Discover the vast and strangely beautiful places where things go to die and meet the people who collect, restore, and recycle the world’s scrap. SCRAP scratches beneath the flaking paint and rusting metal to expose our deep attachment to the things we use while revealing the beauty and pathos in the ugliness we leave behind.

  • Stacey Tenenbaum
    Pipe Dreams, Shiners
  • Stacey Tenenbaum
    Pipe Dreams, Shiners
  • Stacey Tenenbaum
    Pipe Dreams, Shiners
  • Howard Goldberg
  • Katherine Gieguere
  • Project Type:
    Documentary, Feature
  • Runtime:
    1 hour 12 minutes 18 seconds
  • Completion Date:
    January 10, 2022
  • Production Budget:
    639,984 USD
  • Country of Origin:
  • Country of Filming:
    India, Korea, Republic of, Spain, Thailand, United Kingdom, United States
  • Language:
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  • Aspect Ratio:
  • Film Color:
  • First-time Filmmaker:
  • Student Project:
Director Biography - Stacey Tenenbaum

Stacey Tenenbaum is an award-winning creative producer and director. In 2014 she founded H2L Productions, a boutique documentary film production company specializing in crafting character driven stories which are shot internationally. Stacey’s first documentary feature Shiners, was broadcast on TV5, the Documentary Channel, and on PBS / Independent Lens series. Her second film Pipe Dreams was broadcast on the Documentary Channel, ARTV, NHK, SVT, and Independent Lens / PBS in 2019. Before turning her attention to film, Stacey worked in factual television for 16 years, producing and co-creating award-winning documentary series such as The Beat (CTV) and In Real Life (YTV). In 2012, Stacey was nominated for an International Emmy for In Real Life III. Stacey is known for her ability to find and connect with great characters around the world. She is passionate about making cinematic films which are filled with humour and heart.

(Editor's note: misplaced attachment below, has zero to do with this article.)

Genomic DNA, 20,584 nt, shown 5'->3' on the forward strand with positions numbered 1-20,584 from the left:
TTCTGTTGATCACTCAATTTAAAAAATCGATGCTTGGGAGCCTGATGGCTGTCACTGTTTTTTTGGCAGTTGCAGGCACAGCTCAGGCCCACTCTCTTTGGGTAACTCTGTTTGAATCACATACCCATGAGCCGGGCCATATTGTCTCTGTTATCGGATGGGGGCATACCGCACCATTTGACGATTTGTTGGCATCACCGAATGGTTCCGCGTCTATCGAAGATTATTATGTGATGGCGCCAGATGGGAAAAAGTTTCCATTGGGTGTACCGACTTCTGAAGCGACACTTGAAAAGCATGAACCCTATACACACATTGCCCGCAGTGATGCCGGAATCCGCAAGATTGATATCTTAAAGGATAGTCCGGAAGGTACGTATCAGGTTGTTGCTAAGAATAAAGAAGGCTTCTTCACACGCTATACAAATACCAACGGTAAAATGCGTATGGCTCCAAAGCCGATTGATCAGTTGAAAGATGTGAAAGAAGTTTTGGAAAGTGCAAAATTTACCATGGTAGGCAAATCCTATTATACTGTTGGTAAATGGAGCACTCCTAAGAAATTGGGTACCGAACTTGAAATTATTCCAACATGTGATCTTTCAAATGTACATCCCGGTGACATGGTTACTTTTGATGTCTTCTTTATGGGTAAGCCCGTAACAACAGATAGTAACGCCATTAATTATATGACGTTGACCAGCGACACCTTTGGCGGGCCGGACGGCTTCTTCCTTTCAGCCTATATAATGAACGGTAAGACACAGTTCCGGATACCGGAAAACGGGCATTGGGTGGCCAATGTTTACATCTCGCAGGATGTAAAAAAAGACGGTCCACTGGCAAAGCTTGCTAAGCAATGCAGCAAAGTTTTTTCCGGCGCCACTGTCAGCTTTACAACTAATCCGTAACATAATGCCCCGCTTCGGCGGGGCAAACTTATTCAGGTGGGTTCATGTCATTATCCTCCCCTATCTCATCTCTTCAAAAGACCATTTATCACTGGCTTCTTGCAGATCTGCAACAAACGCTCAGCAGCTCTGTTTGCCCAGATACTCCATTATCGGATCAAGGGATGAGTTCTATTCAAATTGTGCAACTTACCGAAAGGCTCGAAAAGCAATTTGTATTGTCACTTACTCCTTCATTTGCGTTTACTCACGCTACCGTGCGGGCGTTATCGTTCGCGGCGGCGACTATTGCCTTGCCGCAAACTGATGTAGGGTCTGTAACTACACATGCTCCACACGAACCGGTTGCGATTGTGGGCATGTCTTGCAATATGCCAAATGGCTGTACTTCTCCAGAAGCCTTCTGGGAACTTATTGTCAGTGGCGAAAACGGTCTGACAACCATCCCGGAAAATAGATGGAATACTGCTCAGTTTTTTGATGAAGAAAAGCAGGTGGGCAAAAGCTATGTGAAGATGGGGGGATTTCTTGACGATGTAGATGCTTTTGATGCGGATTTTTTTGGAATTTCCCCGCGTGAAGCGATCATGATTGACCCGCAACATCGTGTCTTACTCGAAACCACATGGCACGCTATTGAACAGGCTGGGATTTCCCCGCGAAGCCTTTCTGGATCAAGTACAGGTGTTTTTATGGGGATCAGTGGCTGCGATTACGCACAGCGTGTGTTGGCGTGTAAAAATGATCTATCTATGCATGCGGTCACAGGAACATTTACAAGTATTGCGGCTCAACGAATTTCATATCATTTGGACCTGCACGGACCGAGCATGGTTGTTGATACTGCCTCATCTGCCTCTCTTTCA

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Director Statement

I am fascinated by things that are old and carry their history. This is what initially drew me to the metal graveyards in Scrap. I was captivated by the strange beauty of these abandoned places and the discarded items they housed. They spoke of a bygone era somehow frozen in time.
While my initial fascination with this topic was aesthetic, I recognize that behind the allure of these places there is a bigger story to tell about what happens to the objects we discard. Scrap is more than just an environmental film - it is a film about our connection to things from the past and about how objects can have an enduring importance in our lives. Things, like people, show a certain beauty in their old age. Just like us, they carry the weight of their history and the markings and scars accumulated through their lifespan. With the eventual loss of these objects, we are also losing parts of our history and our cultural memory which they embody. I think people understand this instinctually, which is why they are so drawn to metal graveyards around the world.
Scrap will examine our connection to things and our attitudes toward them once they are deemed to be ‘no longer of use’. Together the stories in the film will convey a deeper environmental and human message, which is the need for us to honour and care for the things we use. By raising awareness about the fate of the objects we use in our daily lives, the film hopes to encourage viewers to buy things which are built to last and can be easily repaired.